Not all passive voice is bad

The first thing they teach you in English classes is: don’t use the passive voice. 

I strongly believe that not all passive voice is bad in writing. I’m not saying you should always write in passive voice. I want to be clear that I am totally all for active voice in writing whenever it’s possible. You want your sentences to be clear, and it’s true that active voice succeeds more often than not at maintaining clarity. But one or two passive sentences in an an article or essay shouldn’t be such a big deal. 

What’s the issue with passive voice anyway? Here’s an example of a sentence with passive voice: “The boy was bitten by the dog.” In a passive sentence, the subject (the boy) is acted upon. Usually, passive voice distances the action from the person who performed said action. If you take a writing class, you’ll notice that they strongly discourage you from writing in passive voice and prefer that you use active voice instead (“The dog bit the boy”). I’m not saying to overuse passive voice. Frankly speaking, you don’t want to overuse any kind of sentence in writing. Too much passive voice isn’t cute, but that doesn’t mean we should exclude it entirely.

Take for example, the fake scenario that Earth is attacked (yes, it’s corny but bear with me). The sentence, “The Earth was attacked” is passive. Sure, it could be aliens or some sentient beings or whatever, but, what if we don’t know who attacked Earth? What if all we knew at the time was that Earth was attacked? Surely, the sentence “The Earth was attacked” couldn’t possibly be a problem. Yet, some writers are so keen on using the active voice, that they avoid using the passive voice entirely! It’s frankly a little ridiculous—why can’t we just have a balance in writing? It is exhausting when we take everything to the extreme.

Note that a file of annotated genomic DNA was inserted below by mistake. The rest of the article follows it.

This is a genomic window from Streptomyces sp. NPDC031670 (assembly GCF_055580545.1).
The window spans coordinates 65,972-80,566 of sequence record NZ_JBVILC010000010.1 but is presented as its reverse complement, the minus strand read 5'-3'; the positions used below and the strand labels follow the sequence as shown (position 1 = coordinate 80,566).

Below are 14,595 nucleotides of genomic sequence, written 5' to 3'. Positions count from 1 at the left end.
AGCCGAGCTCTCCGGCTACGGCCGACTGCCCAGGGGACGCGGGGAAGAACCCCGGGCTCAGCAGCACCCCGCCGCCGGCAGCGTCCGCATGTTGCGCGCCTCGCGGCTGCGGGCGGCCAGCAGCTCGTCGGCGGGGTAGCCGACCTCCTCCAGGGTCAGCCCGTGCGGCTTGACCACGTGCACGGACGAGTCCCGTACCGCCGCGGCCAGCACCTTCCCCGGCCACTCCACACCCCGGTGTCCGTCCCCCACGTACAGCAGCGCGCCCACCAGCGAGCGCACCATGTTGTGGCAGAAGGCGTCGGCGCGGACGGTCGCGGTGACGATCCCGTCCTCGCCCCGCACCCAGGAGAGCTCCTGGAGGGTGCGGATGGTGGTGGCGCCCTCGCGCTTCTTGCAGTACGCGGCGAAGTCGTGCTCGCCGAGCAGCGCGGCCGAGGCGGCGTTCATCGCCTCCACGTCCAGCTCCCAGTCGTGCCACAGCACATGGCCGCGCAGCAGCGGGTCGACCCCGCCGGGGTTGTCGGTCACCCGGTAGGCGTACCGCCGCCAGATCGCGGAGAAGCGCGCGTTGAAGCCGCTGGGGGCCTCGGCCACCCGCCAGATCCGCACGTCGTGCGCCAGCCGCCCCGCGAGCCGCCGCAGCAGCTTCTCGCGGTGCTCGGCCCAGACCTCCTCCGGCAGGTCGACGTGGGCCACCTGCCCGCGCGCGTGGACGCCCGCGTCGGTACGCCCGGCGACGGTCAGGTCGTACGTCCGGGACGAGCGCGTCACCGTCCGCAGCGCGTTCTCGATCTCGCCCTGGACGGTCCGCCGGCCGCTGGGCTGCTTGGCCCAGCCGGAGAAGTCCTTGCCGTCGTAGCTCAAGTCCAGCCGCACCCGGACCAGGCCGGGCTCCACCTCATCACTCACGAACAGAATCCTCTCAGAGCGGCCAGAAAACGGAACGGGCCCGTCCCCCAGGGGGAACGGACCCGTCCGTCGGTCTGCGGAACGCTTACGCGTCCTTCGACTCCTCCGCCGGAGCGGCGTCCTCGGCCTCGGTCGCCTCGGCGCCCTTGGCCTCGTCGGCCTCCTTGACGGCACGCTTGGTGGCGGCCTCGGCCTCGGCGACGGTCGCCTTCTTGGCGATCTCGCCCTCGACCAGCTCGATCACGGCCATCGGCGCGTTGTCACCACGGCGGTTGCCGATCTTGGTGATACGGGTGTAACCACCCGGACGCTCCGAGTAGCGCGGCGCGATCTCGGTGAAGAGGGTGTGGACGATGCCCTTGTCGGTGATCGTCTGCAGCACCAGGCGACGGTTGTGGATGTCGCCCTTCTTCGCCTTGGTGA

Yes, there are good reasons why we should use active voice whenever we can. Passive voice sentences tend to be longer, indirect, impersonal, and can even come across as evasive. So if it’s possible, definitely choose active voice. But can we please get rid of the narrative that passive voice is the absolute worst? Sometimes when you’re writing, the actor or author is unknown. Or you just want to be vague. (Who wants to read a mystery that reveals everything in the first chapter anyway?) Sometimes the focus isn’t on the person, but the action being done. “My car was stolen.” Who stole it? Obviously, a thief. When you want to keep the focus on an action or the recipient of said action, it can make more sense to omit the doer. In certain scientific and legal contexts, the experiment or procedure is more important than who is conducting it. There is a time and place for passive voice—as with all writing techniques. 

Sometimes, the passive voice is unavoidable. Using passive voice shouldn’t mean you’re a bad writer. Grammar is important. It should be okay to sprinkle some passive voice into your writing for sentence variety. Yes, it’s generally a good rule to write with the active voice. But sometimes, rules are meant to be broken.

Arts & Entertainment Editor (Volume 50); Staff Writer (Volume 49) — Hannah is in her final year double majoring in Communications, Culture, Information and Technology (CCIT) and Professional Writing and Communications (PWC). In her spare time, Hannah runs her sticker shop The Aesthetics Studio and listens to podcasts while drawing. Hannah’s previous publications include PWC’s official journal of creative non-fiction in Mindwaves Vol. 15 and research in Compass Vol. 9 and 10. She also served as an Associate Editor for Compass Vol. 9 and Vol. 10. Hannah was a Staff Writer for The Medium Vol. 49 and 50 before becoming the A&E Editor. You can connect with Hannah on LinkedIn.


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